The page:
Adding A Pre-Travel screw

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Part numbers and names referenced in these instructions can be found here

First field strip the pistol then remove the trigger from the frame.

This information was origonaly posted in the Mark II 22/45 Forum by Bullseye


There's really not much to it. You just get a 4-40, "3/16" inch long Allen screw and tap the trigger mid way between the pin through hole and the bottom of the trigger's front face with a size 4-40 tap. I tapped mine with a #43 twist drill (a #42 will work also, but give you less metal for the threads). You can also can use 6/32 x 3/16 screw with a 6/32 tap and a 7/64 drill but be carefull not to get into the trigger axis pin hole area. The Pre-travel must be installed below the trigger through pin hole. A screw installed above the trigger pin through hole will adjust the over-travel, this is the screw that the factory target trigger has installed in it.

The screw can be adjusted to take the slack out of the trigger before it engages the sear. This will shorten the Mark II's trigger pull considerably. You will need a little bit of slack (only a very little) to leave room for the disconnector to reset during sustained fire operations. The trigger will not operate repeatedly if its not there. The pre-travel screw can be a pain to adjust because you'll have to completely remove the trigger to do it. However, once you get it adjusted correctly the feel is worth the wait. I used a little blue locktite to keep the screw from moving by recoil. The screw uses the trigger slot face as the primary surface for the adjustment and will keep the trigger from returning all the way back to the forward most position. Good luck.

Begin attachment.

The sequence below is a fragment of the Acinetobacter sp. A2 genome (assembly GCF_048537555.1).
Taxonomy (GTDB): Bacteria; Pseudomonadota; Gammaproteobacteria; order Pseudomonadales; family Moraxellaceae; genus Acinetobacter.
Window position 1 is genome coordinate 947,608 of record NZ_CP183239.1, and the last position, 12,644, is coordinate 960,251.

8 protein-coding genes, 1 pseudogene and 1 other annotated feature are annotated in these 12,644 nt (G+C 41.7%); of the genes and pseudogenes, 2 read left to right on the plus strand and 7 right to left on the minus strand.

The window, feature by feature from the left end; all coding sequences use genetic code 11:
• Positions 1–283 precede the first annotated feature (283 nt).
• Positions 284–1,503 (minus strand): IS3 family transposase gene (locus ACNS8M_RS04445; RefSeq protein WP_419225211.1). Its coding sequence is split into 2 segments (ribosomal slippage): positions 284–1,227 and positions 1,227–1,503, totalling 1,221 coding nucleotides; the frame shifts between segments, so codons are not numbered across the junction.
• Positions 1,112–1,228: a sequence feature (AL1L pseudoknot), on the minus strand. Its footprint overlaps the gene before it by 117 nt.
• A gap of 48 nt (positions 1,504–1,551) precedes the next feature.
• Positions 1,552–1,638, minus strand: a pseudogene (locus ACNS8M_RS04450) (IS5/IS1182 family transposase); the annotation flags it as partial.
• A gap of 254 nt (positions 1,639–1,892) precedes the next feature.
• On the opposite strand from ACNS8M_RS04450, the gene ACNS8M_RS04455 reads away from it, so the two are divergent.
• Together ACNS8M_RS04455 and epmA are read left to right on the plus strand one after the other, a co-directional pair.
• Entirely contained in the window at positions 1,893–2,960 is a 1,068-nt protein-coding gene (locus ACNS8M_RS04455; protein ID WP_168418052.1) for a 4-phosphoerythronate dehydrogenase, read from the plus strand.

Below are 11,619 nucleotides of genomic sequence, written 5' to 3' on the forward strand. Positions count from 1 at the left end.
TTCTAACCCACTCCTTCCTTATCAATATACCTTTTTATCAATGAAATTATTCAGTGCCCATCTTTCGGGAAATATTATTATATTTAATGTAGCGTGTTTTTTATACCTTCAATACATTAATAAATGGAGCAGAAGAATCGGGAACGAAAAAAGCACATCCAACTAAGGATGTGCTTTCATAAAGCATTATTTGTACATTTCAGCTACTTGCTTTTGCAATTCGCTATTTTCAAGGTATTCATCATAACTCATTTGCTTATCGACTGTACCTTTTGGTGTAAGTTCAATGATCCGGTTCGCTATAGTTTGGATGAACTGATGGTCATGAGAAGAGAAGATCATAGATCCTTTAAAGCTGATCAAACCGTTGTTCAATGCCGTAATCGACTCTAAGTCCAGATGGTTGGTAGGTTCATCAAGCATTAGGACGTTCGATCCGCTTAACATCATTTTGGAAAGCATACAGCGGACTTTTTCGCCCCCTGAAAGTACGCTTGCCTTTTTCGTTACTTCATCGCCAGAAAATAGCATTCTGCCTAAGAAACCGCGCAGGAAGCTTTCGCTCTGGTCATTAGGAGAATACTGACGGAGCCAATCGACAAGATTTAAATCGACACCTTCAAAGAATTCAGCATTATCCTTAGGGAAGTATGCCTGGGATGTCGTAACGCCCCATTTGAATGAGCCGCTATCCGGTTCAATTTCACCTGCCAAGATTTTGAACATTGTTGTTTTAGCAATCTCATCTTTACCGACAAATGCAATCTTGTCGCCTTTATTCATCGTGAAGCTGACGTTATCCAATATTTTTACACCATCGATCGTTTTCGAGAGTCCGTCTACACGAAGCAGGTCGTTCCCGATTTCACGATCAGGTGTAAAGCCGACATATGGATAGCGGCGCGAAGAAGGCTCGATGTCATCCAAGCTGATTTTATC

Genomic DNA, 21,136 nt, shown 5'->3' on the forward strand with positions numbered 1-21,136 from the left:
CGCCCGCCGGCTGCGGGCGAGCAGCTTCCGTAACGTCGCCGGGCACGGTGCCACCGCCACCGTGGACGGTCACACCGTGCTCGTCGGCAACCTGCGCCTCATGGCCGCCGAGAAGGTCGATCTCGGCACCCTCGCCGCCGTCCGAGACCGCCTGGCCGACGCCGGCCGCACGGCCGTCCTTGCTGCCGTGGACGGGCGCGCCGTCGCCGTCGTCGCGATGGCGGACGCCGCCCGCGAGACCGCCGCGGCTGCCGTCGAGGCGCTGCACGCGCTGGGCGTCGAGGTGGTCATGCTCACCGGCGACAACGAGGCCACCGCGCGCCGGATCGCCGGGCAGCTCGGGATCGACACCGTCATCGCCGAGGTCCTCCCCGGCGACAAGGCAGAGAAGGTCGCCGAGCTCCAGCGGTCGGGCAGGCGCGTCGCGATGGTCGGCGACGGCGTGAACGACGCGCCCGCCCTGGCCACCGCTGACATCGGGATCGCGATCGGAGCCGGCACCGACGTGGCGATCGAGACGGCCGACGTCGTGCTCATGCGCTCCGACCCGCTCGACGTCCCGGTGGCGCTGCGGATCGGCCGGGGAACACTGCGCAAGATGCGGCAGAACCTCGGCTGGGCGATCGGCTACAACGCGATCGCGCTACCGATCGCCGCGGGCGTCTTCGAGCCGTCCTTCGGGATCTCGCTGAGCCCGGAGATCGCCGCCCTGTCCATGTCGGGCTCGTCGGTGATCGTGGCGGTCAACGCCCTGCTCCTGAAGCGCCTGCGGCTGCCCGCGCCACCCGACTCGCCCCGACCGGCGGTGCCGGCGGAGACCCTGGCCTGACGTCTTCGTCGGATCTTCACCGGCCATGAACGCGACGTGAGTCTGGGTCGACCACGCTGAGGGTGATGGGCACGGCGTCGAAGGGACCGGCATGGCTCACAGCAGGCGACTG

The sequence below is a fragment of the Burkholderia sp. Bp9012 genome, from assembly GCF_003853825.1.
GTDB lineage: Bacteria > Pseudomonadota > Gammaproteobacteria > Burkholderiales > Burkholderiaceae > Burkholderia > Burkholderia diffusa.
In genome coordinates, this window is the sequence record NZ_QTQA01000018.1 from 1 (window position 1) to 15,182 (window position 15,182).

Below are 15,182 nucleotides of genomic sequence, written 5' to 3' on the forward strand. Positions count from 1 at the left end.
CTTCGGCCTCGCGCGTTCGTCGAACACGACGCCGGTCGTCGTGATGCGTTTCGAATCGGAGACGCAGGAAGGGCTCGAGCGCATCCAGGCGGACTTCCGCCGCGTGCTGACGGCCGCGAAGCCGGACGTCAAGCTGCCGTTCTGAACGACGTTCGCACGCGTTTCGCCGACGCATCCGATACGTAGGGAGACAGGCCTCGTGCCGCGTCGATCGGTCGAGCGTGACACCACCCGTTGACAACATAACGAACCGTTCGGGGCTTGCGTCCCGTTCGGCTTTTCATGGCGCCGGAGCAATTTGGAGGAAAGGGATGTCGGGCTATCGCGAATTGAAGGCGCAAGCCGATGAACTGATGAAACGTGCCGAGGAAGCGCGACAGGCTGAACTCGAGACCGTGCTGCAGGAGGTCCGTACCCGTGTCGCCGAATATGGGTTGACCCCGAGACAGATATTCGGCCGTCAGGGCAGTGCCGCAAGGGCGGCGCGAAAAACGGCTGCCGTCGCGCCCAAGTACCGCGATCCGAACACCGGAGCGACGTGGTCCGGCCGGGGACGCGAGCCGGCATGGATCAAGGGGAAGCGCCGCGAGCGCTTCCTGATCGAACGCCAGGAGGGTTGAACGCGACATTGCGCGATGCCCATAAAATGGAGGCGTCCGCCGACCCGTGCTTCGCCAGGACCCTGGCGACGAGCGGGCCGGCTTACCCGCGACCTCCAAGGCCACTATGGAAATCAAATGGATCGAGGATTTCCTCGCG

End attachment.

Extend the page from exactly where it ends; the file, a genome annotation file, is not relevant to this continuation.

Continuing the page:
Posted on Mar 9, 2003, 10:42 PM

This information can also be applied to adding a Pretravel screw to a factory trigger also. Which may have an over travel screw in a similar location in the trigger, only above the trigger axis pin.

Here is a pic of 2 triggers with the factory over travel screw (above the trigger axis pin hole) and a pretravel stop installed (under the trigger axis pin hole):

And here is another way to do it. The advantage of this method, is that you can adjust it without breaking down the pistol, but the dissadvantage is that you are modifying the frame, and if you mess up, it could be expensive to fix. A trigger is much easier to replace. (also my frame is stainless, which is harder to work with than the aluminum trigger)